Loyalty-based plans: Six degrees of mobile data plan innovation
Aug 27, 2013
In this sixth installment of the Six Degrees of Mobile Data Plan Innovation blog series, we examine loyalty-based mobile data plans. With loyalty-based plans, subscribers get rewards for keeping up active relationships with mobile network operators. Operators can use these plans as the basis for retaining subscribers, encouraging increased spending and data usage, or forming mutually profitable partnerships with retailers.
RAISE the bar
Airlines offer them. So do hotels, credit card companies and, yes, mobile network operators. “They” are loyalty programs that reward customers for making frequent purchases. Airlines, hotels and credit cards tend to stick to the script, offering free flights, nights and merchandise. Mobile network operators have no such script. Today, operators reward loyal customers with voice minutes, text messages, accessories, ringtones, discounted device upgrades or even dining, shopping, travel and spa services. As mobile network operators’ business models grow more data-centric, the creative use of mobile data will become essential to ensuring that their loyalty-based plans remain relevant.
Operators constantly search for new opportunities to differentiate, capture and retain market share, and fight off over-the-top (OTT) competitors. Loyalty plans can help operators stand out and succeed in an increasingly crowded and competitive field. For example, attractive reward offers can entice subscribers to spend more and churn less. Rewards created in conjunction with partner retailers can attract new business from the retailers’ customers. What’s more, because awards aren’t general discounts, they can help prevent commoditization and encourage subscribers to buy more profitable mobile services.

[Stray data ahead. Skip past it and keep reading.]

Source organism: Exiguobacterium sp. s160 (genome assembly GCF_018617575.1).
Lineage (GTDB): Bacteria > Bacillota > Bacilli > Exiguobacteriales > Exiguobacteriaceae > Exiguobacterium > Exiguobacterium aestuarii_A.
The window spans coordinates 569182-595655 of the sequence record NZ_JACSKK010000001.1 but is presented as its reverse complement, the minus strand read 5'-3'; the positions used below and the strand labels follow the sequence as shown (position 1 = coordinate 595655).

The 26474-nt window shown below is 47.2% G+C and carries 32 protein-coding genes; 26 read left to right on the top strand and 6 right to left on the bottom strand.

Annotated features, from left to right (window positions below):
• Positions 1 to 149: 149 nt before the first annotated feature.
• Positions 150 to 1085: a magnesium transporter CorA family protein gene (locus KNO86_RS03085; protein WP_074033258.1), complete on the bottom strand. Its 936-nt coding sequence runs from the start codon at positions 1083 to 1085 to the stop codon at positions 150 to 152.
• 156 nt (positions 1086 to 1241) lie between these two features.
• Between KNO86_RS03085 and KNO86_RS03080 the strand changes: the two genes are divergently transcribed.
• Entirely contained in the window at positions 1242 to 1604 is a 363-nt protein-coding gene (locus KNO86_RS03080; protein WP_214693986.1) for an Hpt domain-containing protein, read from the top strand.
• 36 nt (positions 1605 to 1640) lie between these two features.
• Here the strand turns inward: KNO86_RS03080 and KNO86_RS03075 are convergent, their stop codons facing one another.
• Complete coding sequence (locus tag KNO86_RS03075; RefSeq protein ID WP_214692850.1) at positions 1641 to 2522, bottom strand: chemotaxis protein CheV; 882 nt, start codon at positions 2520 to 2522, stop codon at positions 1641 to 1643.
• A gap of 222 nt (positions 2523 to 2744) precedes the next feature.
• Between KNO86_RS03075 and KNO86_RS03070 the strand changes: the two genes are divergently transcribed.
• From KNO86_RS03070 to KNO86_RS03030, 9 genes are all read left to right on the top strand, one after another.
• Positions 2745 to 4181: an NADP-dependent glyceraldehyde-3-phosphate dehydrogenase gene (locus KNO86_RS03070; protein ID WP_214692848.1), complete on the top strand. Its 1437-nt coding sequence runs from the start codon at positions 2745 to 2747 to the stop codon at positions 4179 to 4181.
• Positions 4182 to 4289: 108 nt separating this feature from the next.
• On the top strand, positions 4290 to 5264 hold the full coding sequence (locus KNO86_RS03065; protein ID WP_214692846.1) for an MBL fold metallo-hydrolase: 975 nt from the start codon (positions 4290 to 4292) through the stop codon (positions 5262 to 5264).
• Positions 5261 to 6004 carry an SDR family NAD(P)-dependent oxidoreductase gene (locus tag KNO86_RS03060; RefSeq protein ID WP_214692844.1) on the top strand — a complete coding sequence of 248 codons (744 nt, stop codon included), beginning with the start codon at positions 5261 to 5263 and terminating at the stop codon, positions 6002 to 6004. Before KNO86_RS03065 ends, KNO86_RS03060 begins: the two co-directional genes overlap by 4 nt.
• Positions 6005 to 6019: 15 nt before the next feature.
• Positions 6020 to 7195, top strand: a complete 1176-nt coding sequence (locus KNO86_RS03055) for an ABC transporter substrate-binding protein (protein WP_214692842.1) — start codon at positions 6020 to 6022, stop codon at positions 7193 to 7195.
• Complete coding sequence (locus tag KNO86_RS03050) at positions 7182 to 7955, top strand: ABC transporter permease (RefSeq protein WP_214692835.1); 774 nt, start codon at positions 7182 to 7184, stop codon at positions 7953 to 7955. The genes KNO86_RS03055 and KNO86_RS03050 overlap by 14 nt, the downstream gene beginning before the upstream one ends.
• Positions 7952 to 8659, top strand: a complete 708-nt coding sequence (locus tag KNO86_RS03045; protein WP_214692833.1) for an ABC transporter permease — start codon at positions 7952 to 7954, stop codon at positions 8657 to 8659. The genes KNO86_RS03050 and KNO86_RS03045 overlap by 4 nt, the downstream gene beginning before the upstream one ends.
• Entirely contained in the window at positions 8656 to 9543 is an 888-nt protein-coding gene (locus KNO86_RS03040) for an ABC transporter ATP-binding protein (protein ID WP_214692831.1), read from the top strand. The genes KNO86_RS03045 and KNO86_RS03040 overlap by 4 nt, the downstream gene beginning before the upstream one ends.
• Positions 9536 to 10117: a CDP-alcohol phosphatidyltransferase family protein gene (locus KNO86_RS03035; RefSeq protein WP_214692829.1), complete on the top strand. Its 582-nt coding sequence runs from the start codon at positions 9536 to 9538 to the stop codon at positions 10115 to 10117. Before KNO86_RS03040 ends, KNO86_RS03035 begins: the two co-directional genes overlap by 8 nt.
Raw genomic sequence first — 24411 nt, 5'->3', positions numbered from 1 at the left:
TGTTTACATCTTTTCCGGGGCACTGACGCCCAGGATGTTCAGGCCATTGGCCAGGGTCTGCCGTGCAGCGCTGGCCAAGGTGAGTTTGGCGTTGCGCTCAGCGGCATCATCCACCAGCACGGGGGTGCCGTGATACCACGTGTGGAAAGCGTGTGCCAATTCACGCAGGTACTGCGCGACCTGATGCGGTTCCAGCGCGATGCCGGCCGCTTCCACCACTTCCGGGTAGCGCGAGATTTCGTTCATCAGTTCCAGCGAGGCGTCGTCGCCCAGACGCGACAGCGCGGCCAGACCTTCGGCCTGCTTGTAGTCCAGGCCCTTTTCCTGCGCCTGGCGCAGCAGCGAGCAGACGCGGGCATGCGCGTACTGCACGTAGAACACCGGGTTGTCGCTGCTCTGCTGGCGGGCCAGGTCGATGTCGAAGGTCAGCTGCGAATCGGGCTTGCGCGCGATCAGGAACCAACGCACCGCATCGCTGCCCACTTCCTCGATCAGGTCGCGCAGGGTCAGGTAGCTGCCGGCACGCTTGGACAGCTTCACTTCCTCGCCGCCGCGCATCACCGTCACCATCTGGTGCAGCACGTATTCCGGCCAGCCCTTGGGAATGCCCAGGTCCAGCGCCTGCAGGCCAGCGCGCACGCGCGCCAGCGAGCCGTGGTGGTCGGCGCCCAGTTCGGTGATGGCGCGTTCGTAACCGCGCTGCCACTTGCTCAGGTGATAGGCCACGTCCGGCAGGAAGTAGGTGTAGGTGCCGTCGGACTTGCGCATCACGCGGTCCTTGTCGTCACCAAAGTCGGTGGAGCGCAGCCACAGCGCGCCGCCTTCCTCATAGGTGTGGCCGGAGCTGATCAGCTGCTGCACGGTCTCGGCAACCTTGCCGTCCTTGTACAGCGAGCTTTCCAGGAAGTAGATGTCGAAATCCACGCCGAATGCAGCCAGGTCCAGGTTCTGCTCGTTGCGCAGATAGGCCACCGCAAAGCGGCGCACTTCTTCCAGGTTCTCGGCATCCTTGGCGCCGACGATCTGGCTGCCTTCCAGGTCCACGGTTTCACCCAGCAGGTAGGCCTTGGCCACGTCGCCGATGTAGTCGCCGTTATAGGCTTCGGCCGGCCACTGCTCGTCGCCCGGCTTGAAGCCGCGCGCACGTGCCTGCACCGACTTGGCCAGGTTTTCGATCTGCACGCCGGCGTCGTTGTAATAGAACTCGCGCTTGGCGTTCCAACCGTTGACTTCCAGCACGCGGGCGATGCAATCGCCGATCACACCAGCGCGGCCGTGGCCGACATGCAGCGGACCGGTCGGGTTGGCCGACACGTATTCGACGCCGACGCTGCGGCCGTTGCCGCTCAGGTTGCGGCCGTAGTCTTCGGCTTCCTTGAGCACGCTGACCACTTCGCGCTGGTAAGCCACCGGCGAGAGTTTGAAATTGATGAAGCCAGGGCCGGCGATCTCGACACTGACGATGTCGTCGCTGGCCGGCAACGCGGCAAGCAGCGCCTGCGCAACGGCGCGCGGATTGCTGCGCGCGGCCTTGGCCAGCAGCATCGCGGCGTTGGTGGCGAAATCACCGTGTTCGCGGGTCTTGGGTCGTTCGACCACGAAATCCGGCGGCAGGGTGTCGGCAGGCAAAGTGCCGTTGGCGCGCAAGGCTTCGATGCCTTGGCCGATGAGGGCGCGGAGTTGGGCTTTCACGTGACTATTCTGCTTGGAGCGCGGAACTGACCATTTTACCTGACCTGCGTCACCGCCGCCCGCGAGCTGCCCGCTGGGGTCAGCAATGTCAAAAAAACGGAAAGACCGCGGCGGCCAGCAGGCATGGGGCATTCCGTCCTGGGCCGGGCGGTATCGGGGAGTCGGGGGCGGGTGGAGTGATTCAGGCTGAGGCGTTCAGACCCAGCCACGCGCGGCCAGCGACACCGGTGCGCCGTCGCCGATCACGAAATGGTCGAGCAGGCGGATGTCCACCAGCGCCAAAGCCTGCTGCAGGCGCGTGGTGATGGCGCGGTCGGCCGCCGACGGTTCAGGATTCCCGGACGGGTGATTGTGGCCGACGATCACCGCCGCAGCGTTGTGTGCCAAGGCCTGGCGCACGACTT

Operators typically award loyalty points when customers reach spending thresholds, refer a friend, recharge a pre-paid account early, upgrade to a new device, or purchase additional products and services.
Rewarding loyal subscribers with mobile data is a logical next step for operators that already offer voice- or SMS-specific rewards. These operators could simply add mobile data to their existing award options. However, a loyalty-based program is intended to spur certain customer behaviors. It’s important for operators to determine what behaviors they want to encourage with mobile data rewards. For example, offering mobile data for upgrades to specific smartphones can steer subscribers toward high-margin devices. Forgiving the occasional overage for long-term subscribers with large data plans can encourage uptake and use of these larger plans. A reward of free turbo boosts for a limited time may tempt subscribers to try turbo boosts and buy them in the future. Using an analytics based approach to understanding how subscribers are using mobile data can help mobile operators identify what rewards will be of value to subscribers and drive desired behaviors.
Mobile data as a third-party reward
These incremental additions to loyalty plans are essential, but mobile operators can make even better use of mobile data as a reward. As noted above, many industries offer loyalty programs. Mobile operators can enlist partners in other industries to offer mobile data as a reward in their own loyalty programs. Each partner would pay the operator for the data it awards to its customers. This scenario extends the third party pays concept discussed in the last blog in this series. Retail partners strengthen their programs with a new reward that will appeal to their customers. The operator gets a fresh revenue source and an opportunity to reach a new audience of potential mobile subscribers.